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  • Children’s Literature and Culture of the First World War ed. by Lissa Paul, Rosemary Ross Johnston, Emma Short
  • Michael Joseph (bio)
Children’s Literature and Culture of the First World War. Edited by Lissa Paul, Rosemary Ross Johnston, and Emma Short. New York: Routledge, 2016.

Aptly, this impressive collection begins with a foreword by Michael Morpurgo, who notes that while the names of the soldiers are passing from memory, we should never forget the point of their sacrifice: “to create a world where their kind of suffering and dying is no longer necessary” (xiv). As the introduction reminds us, children are no longer noncombatants, but suicide bombers, soldiers. War is their milieu.

For the West in 1914, this was not so. For a long time, children were “situated on the fringes of war culture.” In this book, “they are at the center” (6). The scholars gathered here are for the most part liminalizing the narrative, augmenting, complicating, even challenging our prevailing intellectual history: as Margaret Higonnet declares, all “narratives matter.”

The nineteen essays divide into four sections, “Writing War,” “Propaganda and Experience,” “Education and Play,” and “Activism.” They originated as papers in an extended minuet: three conferences in three countries on three continents over three years, in Sydney (2011), Ontario (2012), and England (2013). The book draws to a close with an afterword by Peter Hunt, one of the conference shapers. At a hefty 347 + xviii pages, it’s a substantial thing. (There’s even writing on the back cover.) Readers get a lot of bang for the buck. [End Page 334]

Children’s Literature and Culture of the First World War properly begins with a magisterial example of literary criticism by Paul Stevens, who argues that Winston Churchill had an appetite for war that originated in his childhood reading of H. Rider Haggard, in whose novels a key association is forged between heroism and technology. Stevens emphasizes the hold upon Churchill of what Leo Marx called “the technological sublime,” the perception of power, even miracle, in the operations of the machine. Hopkins had his Windhover, Job his War Horse; Churchill had munitions.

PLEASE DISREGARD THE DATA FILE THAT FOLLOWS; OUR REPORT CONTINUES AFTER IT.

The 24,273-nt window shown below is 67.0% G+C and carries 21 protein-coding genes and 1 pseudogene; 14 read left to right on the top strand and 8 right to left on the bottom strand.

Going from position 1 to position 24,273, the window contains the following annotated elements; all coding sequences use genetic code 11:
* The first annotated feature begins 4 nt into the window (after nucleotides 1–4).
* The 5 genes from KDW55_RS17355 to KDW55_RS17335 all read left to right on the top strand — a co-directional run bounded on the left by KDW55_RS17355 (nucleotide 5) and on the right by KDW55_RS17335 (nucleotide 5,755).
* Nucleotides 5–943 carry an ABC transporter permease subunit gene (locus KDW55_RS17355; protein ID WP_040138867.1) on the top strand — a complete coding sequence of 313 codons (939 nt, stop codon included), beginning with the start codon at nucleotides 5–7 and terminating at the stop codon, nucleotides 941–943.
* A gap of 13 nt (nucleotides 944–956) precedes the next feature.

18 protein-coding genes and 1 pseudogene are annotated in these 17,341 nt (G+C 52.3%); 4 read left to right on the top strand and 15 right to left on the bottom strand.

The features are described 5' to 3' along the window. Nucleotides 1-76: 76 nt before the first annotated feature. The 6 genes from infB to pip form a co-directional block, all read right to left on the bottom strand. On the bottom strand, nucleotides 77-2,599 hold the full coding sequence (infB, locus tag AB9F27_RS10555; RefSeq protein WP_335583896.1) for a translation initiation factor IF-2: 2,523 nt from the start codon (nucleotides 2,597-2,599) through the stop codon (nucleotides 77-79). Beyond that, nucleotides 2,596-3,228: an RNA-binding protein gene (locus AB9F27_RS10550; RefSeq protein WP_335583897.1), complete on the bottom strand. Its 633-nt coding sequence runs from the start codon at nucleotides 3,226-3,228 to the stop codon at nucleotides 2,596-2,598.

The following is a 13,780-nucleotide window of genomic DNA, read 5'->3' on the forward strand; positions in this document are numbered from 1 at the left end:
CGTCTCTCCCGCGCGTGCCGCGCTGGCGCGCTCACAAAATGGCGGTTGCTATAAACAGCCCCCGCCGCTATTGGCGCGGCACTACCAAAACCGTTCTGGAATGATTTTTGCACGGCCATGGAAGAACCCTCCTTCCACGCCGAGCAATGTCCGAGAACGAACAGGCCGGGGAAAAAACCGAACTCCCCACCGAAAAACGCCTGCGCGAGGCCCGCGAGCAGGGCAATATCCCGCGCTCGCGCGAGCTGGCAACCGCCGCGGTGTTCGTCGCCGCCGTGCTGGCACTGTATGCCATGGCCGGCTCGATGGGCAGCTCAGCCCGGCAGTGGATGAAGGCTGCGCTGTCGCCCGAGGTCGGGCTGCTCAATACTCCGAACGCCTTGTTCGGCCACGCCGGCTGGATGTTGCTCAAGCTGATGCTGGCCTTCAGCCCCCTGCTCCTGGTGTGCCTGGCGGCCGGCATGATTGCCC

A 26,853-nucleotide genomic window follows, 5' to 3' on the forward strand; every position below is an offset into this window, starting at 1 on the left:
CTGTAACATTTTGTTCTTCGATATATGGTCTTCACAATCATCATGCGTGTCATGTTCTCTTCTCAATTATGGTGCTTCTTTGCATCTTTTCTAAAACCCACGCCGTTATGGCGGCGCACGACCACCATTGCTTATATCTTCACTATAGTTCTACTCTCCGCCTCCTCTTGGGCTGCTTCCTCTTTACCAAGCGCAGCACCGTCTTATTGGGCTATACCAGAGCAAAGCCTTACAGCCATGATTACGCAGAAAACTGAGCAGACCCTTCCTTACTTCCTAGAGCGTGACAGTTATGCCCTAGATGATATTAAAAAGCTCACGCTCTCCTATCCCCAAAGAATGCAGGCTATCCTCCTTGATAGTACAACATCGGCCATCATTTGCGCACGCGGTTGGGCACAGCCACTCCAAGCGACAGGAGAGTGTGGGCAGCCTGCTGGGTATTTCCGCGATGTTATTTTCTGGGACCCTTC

Two fine, engaging essays on Italian children’s literature by Lindsay Myers and Francesca Orestano follow, noting that such books were meant to inculcate patriotic feelings in child readers while depicting warfare as a necessary evil. Under the pressure of war, Italian children’s literature shifted from fantasy to realism, a balance that other writers reprise. Noting the near absence of the child in the documentation of war experience, Andrea McKenzie plumbs the pages of St. Nicholas magazine for clues to how girls aged ten through seventeen “perceived, imagined, and wrote the First World War” (61). Expounding on the formidable cultural schemata that reinforced gender roles, she nimbly argues that they persisted in asserting their individuality, struggling against the magazine’s generalizing tendencies. Delineated by a similar struggle are the young black readers in Katharine Capshaw’s adroit discussion of Our Boys and Girls, a journal that she has niftily rescued from oblivion. Here, she argues, is a “deeply ideological and critical voice . . . articulated clearly and directly to young [black] people” without deference to “inter-racial commonalities” following the war (87, 89).

No less of a probing analysis of a children’s magazine is Agnieszka Stasiewicz-Bieńowska’s discussion of Ungdomsvännen: Illustrerad Tidskrift för Hemmet (The Youth’s Friend: Illustrated Magazine for Home), which concerns “the experiences of the First World War as conveyed in ethnic writings of Swedish immigrant youth in the United States” (93). Stasiewicz-Bieńowska also mulls over identity construction, and her essay is an illuminating work of cultural criticism on an under-studied topic. Whereas McKenzie finds that the war influenced girls to critique dominating national narratives, according to Stasiewicz-Bieńowska it ushered Swedish-American youth toward greater “un-hyphenated American identity” (102).

The focus on the reading and writing lives of young girls is reinforced and complicated by Andrew Donson’s essay on young German girls, who apparently had no problem imagining brutal military engagements or relishing the proposition that victory was predicated on military superiority (Siegfriede). Donson describes a (postliminal) turn toward greater...


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pp. 334-338
Launched on MUSE
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